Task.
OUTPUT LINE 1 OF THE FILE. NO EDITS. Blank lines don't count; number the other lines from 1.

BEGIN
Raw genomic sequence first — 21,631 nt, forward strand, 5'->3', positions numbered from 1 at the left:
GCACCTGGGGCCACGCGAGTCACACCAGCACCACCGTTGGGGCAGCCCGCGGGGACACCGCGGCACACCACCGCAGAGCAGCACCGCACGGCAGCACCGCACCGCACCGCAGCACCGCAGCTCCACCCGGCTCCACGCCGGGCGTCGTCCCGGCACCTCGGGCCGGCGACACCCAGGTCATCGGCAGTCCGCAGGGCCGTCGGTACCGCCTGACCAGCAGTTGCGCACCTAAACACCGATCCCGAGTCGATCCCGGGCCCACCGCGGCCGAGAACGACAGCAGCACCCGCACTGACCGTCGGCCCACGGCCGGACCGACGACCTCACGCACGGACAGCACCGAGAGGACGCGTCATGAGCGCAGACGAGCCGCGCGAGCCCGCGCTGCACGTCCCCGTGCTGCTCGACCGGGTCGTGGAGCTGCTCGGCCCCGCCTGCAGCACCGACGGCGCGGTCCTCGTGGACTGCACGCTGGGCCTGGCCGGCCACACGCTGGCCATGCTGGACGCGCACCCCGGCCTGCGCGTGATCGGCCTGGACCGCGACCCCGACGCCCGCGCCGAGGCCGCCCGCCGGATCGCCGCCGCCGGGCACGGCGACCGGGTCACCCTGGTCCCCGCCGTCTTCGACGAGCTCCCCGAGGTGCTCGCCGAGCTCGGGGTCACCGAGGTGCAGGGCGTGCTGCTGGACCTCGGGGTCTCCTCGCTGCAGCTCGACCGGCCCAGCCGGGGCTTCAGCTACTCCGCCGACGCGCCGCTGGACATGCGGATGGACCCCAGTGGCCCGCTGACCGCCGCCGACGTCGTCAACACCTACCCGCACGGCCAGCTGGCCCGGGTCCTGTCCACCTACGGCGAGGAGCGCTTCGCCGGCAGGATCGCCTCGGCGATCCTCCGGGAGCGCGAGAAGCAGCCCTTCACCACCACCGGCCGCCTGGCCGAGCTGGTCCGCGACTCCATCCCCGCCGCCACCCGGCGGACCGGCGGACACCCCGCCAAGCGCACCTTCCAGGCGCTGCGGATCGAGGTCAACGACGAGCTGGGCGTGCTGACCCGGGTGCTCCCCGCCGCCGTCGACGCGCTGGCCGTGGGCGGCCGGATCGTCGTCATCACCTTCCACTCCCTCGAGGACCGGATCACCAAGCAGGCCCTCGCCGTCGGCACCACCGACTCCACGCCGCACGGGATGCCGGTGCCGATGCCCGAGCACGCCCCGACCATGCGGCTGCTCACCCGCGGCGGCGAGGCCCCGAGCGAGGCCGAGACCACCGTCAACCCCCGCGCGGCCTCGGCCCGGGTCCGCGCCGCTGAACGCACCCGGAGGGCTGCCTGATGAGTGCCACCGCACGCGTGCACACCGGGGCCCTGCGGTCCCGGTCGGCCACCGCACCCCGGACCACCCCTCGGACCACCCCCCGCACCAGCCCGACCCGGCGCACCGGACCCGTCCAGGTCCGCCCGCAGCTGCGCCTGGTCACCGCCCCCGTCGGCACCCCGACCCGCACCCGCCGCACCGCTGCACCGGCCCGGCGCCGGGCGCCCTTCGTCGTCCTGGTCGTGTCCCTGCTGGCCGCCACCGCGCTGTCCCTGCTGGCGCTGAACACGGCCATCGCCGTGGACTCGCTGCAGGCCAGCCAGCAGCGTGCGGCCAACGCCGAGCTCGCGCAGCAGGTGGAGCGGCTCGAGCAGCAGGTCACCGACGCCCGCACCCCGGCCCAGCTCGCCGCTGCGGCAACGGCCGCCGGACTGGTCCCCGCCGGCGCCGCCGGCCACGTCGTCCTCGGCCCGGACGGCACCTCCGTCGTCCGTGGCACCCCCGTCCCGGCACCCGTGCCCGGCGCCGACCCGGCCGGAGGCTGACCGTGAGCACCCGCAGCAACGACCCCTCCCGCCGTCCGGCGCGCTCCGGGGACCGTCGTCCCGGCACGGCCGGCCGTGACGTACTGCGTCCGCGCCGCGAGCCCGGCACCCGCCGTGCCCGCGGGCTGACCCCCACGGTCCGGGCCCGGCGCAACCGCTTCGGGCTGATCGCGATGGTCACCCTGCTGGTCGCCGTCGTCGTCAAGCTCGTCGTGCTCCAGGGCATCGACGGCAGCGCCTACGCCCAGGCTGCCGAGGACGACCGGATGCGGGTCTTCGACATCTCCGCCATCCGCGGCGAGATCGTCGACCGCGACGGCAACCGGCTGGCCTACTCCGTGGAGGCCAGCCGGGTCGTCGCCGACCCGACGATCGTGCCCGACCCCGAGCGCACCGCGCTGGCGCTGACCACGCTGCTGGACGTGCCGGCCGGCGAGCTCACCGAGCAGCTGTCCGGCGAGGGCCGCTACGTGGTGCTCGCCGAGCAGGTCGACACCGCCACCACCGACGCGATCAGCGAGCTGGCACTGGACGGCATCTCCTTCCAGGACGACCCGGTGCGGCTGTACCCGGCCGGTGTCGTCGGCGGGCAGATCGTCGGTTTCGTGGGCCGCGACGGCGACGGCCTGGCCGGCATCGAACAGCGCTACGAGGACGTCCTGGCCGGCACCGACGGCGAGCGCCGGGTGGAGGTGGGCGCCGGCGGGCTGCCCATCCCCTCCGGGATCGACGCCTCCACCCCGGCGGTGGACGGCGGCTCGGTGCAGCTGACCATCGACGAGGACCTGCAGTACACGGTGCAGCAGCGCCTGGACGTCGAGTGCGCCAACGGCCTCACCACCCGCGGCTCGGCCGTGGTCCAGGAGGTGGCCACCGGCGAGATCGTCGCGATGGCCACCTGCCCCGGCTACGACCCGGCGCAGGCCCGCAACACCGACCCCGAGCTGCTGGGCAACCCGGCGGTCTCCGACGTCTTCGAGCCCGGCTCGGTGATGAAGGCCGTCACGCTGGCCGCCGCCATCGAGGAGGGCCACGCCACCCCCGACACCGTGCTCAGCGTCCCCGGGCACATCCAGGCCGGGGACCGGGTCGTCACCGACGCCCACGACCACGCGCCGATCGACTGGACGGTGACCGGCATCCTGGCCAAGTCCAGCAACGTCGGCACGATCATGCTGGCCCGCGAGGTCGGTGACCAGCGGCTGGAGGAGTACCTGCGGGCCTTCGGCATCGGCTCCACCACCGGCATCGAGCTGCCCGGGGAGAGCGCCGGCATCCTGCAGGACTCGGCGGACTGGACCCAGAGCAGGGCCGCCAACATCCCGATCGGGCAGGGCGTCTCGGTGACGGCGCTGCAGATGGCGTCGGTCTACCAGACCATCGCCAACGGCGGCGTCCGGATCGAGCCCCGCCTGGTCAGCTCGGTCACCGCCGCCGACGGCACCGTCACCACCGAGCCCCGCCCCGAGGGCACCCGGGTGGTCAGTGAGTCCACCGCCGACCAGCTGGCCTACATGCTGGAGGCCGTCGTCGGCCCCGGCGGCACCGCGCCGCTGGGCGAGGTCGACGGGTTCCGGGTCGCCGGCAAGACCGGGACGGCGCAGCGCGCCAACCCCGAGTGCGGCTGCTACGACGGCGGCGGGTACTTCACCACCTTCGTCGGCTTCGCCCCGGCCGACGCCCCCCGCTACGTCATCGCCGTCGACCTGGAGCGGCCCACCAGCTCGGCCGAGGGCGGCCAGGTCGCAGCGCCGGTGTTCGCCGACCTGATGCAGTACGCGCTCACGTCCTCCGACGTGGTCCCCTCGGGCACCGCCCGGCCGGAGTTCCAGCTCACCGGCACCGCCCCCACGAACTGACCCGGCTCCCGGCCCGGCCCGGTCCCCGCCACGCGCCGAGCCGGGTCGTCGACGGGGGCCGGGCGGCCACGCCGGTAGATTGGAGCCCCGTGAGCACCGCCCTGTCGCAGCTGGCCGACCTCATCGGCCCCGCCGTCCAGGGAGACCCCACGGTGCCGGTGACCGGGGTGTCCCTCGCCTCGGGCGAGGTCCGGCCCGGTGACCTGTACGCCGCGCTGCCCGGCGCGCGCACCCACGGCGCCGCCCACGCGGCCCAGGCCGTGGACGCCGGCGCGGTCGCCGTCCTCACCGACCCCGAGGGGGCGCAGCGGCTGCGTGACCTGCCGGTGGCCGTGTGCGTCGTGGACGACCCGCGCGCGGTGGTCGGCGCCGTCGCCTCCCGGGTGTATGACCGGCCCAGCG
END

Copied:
Raw genomic sequence first — 21,631 nt, forward strand, 5'->3', positions numbered from 1 at the left: